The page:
The strict answer to the question “What Does my Cat Think of Me” is that we simply don’t know what cats, or animals, are thinking at any given moment. The reason for that lies within the fact that animals can’t express themselves in a way that we can unmistakably understand. However, using deduction and reasoning, we can guess what’s going on in a cat’s head. Keep in mind, though, that cats are, just like people, very different. What might be true for one cat, will not apply to the other.
Having clarified that, let’s examine the clues by analyzing how cats communicate among each other and with humans.
How do Cats Communicate?
Cats communicate in a variety of ways both with each other and with humans to include meowing, hissing, purring, body language (tail, posture, eyes and ears), and behavior (e.g. head-butting or licking). Let’s look at each of them individually:
Meowing is a placeholder that can stand for or all sorts of things: a greeting, an objection, a way to get attention, or an announcement signaling an event. Cats use the “Meow” much like Groot from the Guardian of the Galaxy uses his single sentence “I’m Groot” as a way to express himself: All the meaning is transferred by intonation and accompanying body language. It quickly becomes clear, what meaning is by reading the situation.
A cat will hiss, when (s)he is afraid or scared, that much is clear. It’s an instinctive expression that is often accompanied by a sideways stance, puffy fur and an arched back. This is all meant to appear larger and frighten the source of the scare in return. When it doesn’t, it is usually followed by a quick retreat.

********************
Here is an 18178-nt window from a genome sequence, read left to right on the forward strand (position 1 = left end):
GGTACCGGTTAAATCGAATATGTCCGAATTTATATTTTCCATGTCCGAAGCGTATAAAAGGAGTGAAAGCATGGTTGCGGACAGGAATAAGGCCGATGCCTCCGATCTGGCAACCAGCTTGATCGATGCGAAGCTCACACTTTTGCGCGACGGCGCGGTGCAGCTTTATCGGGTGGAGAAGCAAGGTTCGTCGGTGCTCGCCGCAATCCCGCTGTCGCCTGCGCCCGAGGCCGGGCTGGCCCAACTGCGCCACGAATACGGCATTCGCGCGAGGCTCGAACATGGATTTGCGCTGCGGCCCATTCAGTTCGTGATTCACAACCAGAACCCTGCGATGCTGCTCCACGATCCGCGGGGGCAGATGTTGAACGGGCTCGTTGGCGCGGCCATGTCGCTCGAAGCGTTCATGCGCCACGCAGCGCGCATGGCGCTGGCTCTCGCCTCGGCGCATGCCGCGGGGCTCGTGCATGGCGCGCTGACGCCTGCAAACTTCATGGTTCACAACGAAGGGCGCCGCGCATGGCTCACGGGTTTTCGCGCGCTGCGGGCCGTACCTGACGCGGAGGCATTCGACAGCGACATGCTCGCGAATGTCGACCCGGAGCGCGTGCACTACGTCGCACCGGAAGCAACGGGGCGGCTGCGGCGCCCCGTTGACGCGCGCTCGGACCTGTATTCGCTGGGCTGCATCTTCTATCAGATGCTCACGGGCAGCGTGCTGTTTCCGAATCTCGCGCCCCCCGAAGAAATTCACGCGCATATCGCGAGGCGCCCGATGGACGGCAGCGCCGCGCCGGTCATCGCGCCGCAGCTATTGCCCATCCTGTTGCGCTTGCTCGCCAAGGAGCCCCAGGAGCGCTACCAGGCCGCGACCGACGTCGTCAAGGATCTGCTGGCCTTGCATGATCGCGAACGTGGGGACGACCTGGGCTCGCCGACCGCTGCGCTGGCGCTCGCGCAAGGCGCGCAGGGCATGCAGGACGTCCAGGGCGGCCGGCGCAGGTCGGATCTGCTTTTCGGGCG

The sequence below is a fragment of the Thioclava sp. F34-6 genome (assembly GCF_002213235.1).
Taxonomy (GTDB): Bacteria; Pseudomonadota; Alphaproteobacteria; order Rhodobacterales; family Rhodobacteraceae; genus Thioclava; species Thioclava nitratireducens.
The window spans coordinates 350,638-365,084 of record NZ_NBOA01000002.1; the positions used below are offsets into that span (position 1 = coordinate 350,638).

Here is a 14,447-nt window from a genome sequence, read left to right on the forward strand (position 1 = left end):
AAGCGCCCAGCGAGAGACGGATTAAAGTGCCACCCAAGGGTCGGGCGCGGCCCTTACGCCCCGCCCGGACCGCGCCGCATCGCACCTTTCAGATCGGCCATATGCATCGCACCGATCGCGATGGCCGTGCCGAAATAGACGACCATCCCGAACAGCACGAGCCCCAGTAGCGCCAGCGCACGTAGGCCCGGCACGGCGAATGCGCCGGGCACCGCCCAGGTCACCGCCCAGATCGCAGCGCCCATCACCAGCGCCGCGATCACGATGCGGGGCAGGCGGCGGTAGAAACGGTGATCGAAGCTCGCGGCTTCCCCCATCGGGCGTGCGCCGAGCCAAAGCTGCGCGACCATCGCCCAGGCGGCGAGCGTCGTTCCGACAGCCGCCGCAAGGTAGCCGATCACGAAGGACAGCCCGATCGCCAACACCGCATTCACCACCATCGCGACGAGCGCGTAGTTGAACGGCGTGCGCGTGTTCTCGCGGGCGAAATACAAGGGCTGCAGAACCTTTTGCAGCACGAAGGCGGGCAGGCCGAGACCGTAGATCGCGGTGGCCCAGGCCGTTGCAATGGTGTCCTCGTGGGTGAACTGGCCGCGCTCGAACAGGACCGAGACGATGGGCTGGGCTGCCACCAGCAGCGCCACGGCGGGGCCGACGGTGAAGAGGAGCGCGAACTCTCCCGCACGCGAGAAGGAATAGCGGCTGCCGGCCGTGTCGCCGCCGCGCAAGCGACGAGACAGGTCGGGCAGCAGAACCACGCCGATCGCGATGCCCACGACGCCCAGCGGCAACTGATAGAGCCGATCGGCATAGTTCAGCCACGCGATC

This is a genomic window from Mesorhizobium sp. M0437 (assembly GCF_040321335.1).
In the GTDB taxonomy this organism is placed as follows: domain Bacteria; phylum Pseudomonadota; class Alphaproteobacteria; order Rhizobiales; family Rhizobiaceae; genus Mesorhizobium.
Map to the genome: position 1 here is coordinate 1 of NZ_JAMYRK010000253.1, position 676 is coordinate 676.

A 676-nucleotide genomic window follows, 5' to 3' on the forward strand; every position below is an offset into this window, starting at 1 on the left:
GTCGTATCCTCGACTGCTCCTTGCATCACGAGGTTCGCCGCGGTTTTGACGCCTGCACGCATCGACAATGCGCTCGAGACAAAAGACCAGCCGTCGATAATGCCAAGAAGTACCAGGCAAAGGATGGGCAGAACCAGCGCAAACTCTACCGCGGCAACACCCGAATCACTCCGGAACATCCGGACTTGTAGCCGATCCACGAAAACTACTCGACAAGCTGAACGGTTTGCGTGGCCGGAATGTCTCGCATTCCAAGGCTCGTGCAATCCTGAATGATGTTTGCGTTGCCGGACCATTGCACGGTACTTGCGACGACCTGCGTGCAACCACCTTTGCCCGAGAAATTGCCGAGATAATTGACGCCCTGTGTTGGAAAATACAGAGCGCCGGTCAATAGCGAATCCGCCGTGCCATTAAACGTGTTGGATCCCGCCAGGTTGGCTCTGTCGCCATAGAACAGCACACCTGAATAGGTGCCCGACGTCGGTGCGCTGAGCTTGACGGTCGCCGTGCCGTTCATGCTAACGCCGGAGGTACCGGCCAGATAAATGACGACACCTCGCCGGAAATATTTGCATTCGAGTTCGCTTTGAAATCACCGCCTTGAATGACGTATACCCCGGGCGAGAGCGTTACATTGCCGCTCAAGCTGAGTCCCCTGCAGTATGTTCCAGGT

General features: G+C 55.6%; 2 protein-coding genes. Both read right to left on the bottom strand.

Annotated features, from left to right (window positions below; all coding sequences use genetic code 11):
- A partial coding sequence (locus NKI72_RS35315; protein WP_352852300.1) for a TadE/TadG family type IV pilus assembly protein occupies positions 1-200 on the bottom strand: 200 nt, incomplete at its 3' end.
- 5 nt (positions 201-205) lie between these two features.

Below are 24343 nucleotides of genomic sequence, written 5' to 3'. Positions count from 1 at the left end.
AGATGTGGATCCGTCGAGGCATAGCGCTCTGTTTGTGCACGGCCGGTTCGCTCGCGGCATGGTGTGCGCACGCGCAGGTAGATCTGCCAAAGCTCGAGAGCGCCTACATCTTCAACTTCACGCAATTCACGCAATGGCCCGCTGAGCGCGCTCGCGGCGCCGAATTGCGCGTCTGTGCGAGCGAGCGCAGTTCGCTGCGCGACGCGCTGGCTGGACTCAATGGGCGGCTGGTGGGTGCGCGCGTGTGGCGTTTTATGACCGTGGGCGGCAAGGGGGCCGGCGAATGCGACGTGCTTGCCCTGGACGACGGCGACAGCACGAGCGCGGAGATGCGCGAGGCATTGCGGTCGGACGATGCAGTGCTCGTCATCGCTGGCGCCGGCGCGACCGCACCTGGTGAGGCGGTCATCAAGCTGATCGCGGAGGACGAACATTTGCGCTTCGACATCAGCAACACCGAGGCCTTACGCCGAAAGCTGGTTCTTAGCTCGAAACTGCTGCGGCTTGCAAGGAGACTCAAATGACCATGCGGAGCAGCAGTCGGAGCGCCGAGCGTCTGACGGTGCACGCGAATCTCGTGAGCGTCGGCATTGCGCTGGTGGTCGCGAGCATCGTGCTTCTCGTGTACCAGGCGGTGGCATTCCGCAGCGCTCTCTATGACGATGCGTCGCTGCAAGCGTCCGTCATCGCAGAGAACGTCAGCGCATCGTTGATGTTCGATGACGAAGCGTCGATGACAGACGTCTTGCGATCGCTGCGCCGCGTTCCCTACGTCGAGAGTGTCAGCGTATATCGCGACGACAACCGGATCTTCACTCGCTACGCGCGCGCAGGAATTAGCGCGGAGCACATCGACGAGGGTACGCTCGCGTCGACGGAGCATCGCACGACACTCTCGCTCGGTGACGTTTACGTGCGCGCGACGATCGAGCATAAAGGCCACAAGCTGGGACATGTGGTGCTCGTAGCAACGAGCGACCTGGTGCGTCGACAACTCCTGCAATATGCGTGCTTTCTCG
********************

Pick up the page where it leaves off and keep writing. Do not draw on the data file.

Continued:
Purring can mean different things. Humans are most familiar with the “I’m very content” purr when a cat is all curled up in your lap while your petting her. On occasion, it can also mean the opposite: some cats will purr when they are in pain or are feeling sick. However, this is relatively rare and is mostly reported by vets who tend to deal with sick cats quite often.
The easiest body part to read is the tale. Basically, in comes in three positions and goes corresponds to a certain stance or posture:
- Raised tail: Your cat is happy, excited and in an overall good mood
- Lowered tail: Your cat is fearful or is not feeling alright
- Somewhere in between, flicking at times: Your cat is on alert, ready to pounce or attack. If this doesn’t agree with other clues (e.g. ears and eyes), it could also mean “Consider me interested…”
In addition to general posture and tail position, the cat ears will give you further clues on what your cat is thinking
- If the ears are pointed towards you, your kitty displays trust and confidence toward your. If they are erect and swiveling, its a sign that your cat is on high alert trying to identify the source of a noise. Sideways pointed ears indicate usually indicate aggression in cats, for example before or during a cat fight.
This is straight forward: A cat that is curled up on your lab trusts you and enjoys the warmth and comfort that your body provides.
If your cat likes to lick you, take it as an honor. It considers you as adoptive parent and provides you with a grooming service.
If your kitty head-butts you, its marking you with its own feline sent through facial glands. It means something along the lines of “You are mine” and tells other cats that your are spoken for. If that makes you wonder who owns whom, you are not alone…
In order to figure out “What does my cat think of me”, you must observe and assess several clues that your cat displays. These clues can be found in your kitty’s vocalizations (the kind of meow, or hissing), its stance and body language, as well as its behavior. With time and practice, you’ll be able to read your cat like an open book and tend to her every desire 😉
If you’d like to learn “How to leash-train a cat”, click this link. More general cat-related information can be found here.